let her know: I’m not a Franzen either).

The American rap artist, Eminem

The American rap artist, Eminem: ‘How well my fellow Whit’man’s self’s expressed. / The metaphors which others mix, he mashes!’

And so we crash (at last!) into the scene!
I flash my license – works just like a warrant –
and break into the room, a ghost, unseen,
and worry not if what’s inside’s abhorrent.

The room is silent; Kamal and Imogene
engaged together – or rather, engrossed
in what they love to do the most.
The sister half-reclines upon
a stately, plump – and pink – divan
beside a balcony with doors
of paneled glass. The sycamores
outside all try to hail her. She’s turned their way;
and yet, alas, from Joyce her eyes won’t stray.

(And neither do those eyes, engrossed, discern
the Benz returning down the polished drive
in what’s a strangely premature return.
What leaves a place, to it does not arrive
before it’s left – or well, you get my point.
How space and time seem out of joint
when old routines and habits break!
Their mother (and Rick) would often make
these trips; Kamal and Imogene
would often take the opportunity
to fling their clothes off with impunity.
And neither sees their mother disembark
the car before it has a chance to park!).

Oprah Winfrey and Jonathan Franzen

Oprah Winfrey and Jonathan Franzen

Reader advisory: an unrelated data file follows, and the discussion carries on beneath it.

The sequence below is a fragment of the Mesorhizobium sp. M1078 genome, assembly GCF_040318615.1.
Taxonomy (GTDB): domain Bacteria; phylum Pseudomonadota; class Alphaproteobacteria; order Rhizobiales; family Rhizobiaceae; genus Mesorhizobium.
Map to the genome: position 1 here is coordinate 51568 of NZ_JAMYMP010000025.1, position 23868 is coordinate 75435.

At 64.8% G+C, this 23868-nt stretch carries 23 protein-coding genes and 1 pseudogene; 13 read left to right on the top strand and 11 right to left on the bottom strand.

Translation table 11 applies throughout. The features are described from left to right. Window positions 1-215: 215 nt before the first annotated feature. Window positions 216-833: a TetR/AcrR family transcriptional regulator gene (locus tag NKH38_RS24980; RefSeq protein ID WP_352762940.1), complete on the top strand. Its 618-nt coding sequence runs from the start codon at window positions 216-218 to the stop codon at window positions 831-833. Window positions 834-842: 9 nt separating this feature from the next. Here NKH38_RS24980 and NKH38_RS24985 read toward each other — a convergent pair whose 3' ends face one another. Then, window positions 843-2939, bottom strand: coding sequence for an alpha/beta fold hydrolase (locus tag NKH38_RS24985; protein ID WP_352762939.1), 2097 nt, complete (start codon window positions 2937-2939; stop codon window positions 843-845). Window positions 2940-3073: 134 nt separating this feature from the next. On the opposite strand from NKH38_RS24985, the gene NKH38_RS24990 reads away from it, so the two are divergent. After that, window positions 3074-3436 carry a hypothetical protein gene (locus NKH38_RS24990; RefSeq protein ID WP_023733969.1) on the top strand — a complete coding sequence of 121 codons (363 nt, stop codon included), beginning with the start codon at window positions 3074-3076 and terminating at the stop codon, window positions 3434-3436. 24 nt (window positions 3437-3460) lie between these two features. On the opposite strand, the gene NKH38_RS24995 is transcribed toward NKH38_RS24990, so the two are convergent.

Young Genie – by turning away, averting her face –
appears to grant permission for our stare
to leave her pretty lips and cheeks and race
down rivulets of molten amber hair,
which ripple through the sun’s fair glaze
to where, unclothed, her body lies;
and downward dash our dazzled eyes
to conic, pert, strabismal breasts –
the one on satin pillow rests,
the other, seeming to esteem us,
watches us like Polyphemus.
Her free arm rides her torquing side
like ivory oar on rolling tide;
and down – down glissading eyes!
The rise of her hips; albescent thighs
show what’s betwixt – a darkish honey trim
of hair that fills the cleft up to its rim.

See the complete index of episodes from Kamal, Book One


Filed under Kamal, Book One, Poetry by Zireaux

“Kamal, His Greatest Love, and the Santa Ana Winds”

NASA diagram of the origin of the Santa Ana winds that often spread fires across Southern California.

NASA diagram of the origin of the Santa Ana winds that often spread fires across Southern California: ‘Saint Ana, dear – a great big breath from you please.’

While Los Angeles — where Kamal is set — lacks four seasons as such, the Autumnal Santa Ana Winds sweep down through the deserts of Southern California and across Los Angeles just as they blow through the stanzas of this first canto. (If you desire a more traditional Autumn poem, please read “My Autumn Ash“).

A quick update on our story so far: We’ve met our narrator (“Be Clear My Throat“) — a middle aged writer named Arcady who, as yet unknown to the literary world, is determined to tell the story of Kamal no matter what.

We’ve also met the hero of our story, Kamal (“Innocent Kamal“), a happy young man who lives with his parents on a beautiful, sprawling estate in Bel Air, California, where he spends blissful days chasing butterflies (and painting, as we’re about to learn). He loves his father, a famous pianist. And he adores his mother, a rich but faded Hollywood film star.

We will now learn about his greatest passion of all.

Content Warning: Certain thematic elements of the following stanzas may disturb some readers. But you must trust your poet, his muse, and the work of art that is Kamal.